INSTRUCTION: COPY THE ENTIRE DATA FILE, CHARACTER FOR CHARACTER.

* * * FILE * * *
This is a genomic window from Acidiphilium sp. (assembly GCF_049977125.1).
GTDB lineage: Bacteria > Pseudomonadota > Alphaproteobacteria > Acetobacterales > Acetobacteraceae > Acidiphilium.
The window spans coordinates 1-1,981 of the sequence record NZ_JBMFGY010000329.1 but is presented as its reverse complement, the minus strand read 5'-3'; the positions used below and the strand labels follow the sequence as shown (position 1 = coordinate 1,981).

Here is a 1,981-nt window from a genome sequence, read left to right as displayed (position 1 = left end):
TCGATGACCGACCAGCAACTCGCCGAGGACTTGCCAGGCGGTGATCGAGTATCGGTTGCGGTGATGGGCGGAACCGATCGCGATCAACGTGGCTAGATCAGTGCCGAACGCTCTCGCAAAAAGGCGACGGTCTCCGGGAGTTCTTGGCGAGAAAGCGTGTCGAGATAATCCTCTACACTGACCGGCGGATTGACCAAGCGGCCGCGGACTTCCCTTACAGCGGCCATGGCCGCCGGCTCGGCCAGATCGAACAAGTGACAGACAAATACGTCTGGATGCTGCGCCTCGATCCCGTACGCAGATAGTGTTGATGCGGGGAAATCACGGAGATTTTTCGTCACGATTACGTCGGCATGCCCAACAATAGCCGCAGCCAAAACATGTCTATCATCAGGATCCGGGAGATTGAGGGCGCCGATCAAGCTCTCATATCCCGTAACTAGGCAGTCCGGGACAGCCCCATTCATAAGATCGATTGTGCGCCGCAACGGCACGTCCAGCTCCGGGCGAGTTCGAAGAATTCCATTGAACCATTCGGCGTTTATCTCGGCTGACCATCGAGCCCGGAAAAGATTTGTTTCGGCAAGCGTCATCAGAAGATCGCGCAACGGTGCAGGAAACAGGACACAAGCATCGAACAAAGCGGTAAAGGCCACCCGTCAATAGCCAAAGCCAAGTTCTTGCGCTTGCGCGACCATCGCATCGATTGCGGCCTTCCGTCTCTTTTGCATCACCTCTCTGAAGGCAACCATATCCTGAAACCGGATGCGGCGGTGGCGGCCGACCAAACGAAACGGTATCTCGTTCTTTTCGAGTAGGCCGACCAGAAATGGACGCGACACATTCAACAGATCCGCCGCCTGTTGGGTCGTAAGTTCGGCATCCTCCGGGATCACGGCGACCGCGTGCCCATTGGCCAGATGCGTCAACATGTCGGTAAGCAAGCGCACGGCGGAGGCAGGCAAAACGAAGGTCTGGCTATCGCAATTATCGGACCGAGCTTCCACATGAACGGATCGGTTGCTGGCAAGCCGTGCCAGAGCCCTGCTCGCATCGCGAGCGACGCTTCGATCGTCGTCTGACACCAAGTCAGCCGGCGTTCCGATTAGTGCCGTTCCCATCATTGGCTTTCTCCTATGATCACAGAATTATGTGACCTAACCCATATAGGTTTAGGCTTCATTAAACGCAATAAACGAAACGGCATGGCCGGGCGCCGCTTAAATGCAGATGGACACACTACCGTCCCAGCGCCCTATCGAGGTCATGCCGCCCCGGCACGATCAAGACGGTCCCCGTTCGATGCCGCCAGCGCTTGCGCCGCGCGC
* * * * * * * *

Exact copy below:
This is a genomic window from Acidiphilium sp. (assembly GCF_049977125.1).
GTDB lineage: Bacteria > Pseudomonadota > Alphaproteobacteria > Acetobacterales > Acetobacteraceae > Acidiphilium.
The window spans coordinates 1-1,981 of the sequence record NZ_JBMFGY010000329.1 but is presented as its reverse complement, the minus strand read 5'-3'; the positions used below and the strand labels follow the sequence as shown (position 1 = coordinate 1,981).

Here is a 1,981-nt window from a genome sequence, read left to right as displayed (position 1 = left end):
TCGATGACCGACCAGCAACTCGCCGAGGACTTGCCAGGCGGTGATCGAGTATCGGTTGCGGTGATGGGCGGAACCGATCGCGATCAACGTGGCTAGATCAGTGCCGAACGCTCTCGCAAAAAGGCGACGGTCTCCGGGAGTTCTTGGCGAGAAAGCGTGTCGAGATAATCCTCTACACTGACCGGCGGATTGACCAAGCGGCCGCGGACTTCCCTTACAGCGGCCATGGCCGCCGGCTCGGCCAGATCGAACAAGTGACAGACAAATACGTCTGGATGCTGCGCCTCGATCCCGTACGCAGATAGTGTTGATGCGGGGAAATCACGGAGATTTTTCGTCACGATTACGTCGGCATGCCCAACAATAGCCGCAGCCAAAACATGTCTATCATCAGGATCCGGGAGATTGAGGGCGCCGATCAAGCTCTCATATCCCGTAACTAGGCAGTCCGGGACAGCCCCATTCATAAGATCGATTGTGCGCCGCAACGGCACGTCCAGCTCCGGGCGAGTTCGAAGAATTCCATTGAACCATTCGGCGTTTATCTCGGCTGACCATCGAGCCCGGAAAAGATTTGTTTCGGCAAGCGTCATCAGAAGATCGCGCAACGGTGCAGGAAACAGGACACAAGCATCGAACAAAGCGGTAAAGGCCACCCGTCAATAGCCAAAGCCAAGTTCTTGCGCTTGCGCGACCATCGCATCGATTGCGGCCTTCCGTCTCTTTTGCATCACCTCTCTGAAGGCAACCATATCCTGAAACCGGATGCGGCGGTGGCGGCCGACCAAACGAAACGGTATCTCGTTCTTTTCGAGTAGGCCGACCAGAAATGGACGCGACACATTCAACAGATCCGCCGCCTGTTGGGTCGTAAGTTCGGCATCCTCCGGGATCACGGCGACCGCGTGCCCATTGGCCAGATGCGTCAACATGTCGGTAAGCAAGCGCACGGCGGAGGCAGGCAAAACGAAGGTCTGGCTATCGCAATTATCGGACCGAGCTTCCACATGAACGGATCGGTTGCTGGCAAGCCGTGCCAGAGCCCTGCTCGCATCGCGAGCGACGCTTCGATCGTCGTCTGACACCAAGTCAGCCGGCGTTCCGATTAGTGCCGTTCCCATCATTGGCTTTCTCCTATGATCACAGAATTATGTGACCTAACCCATATAGGTTTAGGCTTCATTAAACGCAATAAACGAAACGGCATGGCCGGGCGCCGCTTAAATGCAGATGGACACACTACCGTCCCAGCGCCCTATCGAGGTCATGCCGCCCCGGCACGATCAAGACGGTCCCCGTTCGATGCCGCCAGCGCTTGCGCCGCGCGC